Soundproofing: The Diminishing Effect of Media on Sound Intensity and Resonance Modes

Keywords: sound insulator, resonance, reduction

Abstract

The aim of the present experiment was to study the transmission of sound through a building by means of replicating a small-scale model of a floor and ceiling apparatus. Therefore, the relationship between input sine wave frequency and sound intensity through a closed apparatus was analyzed. The sound absorbance of various sound insulating materials was compared, and resonance properties of the apparatus was also taken into account. Sound intensity trends were investigated for frequencies within the human hearing range (up to the order of magnitude of 10,000Hz), and different soundproofing material types (porous absorbers and resonators) were compared. It appears that the input sound wavelength (relative to the container size), as well as sound absorption coefficient were both major factors in transmitted sound's intensity. Porous absorbers were found to be the most robust material type at both resonance and non-resonance modes, and the optimal soundproofing material was Material 2.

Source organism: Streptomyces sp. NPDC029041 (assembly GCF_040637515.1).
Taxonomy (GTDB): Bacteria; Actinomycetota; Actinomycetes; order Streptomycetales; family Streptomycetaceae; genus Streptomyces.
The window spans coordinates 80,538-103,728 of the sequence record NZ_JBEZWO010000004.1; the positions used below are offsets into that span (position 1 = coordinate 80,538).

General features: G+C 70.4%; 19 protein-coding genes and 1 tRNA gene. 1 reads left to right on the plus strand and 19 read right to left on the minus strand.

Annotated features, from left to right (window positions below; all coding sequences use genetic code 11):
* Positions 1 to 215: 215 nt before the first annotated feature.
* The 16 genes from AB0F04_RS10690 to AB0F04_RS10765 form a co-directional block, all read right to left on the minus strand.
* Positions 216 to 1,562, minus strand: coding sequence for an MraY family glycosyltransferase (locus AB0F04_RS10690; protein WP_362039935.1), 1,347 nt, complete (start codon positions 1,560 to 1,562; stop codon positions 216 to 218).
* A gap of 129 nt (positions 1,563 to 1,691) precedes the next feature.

Author Biographies

Roberto Nicolas Fedrigo, University of British Columbia
Department of Physics and Astronomy, 2nd Year Honours in Biophysics
Peter Quigley, University of British Columbia
Department of Physics and Astronomy, 2nd Year Combined Honours in Physics and Astronomy

References

Encyclopaedia Britannica (1998). Huygens’ principle.

https://www.britannica.com/science/Huygens-principle. Accessed March 25, 2017.

Georgia State University (2000a). Speed of sound in air. Hyperphysics. http://hyperphysics.phyastr.gsu.edu/hbase/Sound/souspe.html. Accessed March 09, 2017.

Hawkins, K. (2014). Studies and research regarding sound reduction materials with the purpose of reducing sound pollution. Cal. Polytechnic State Uni. USA 1, 1 – 41.

Published
2019-02-08
Section
Articles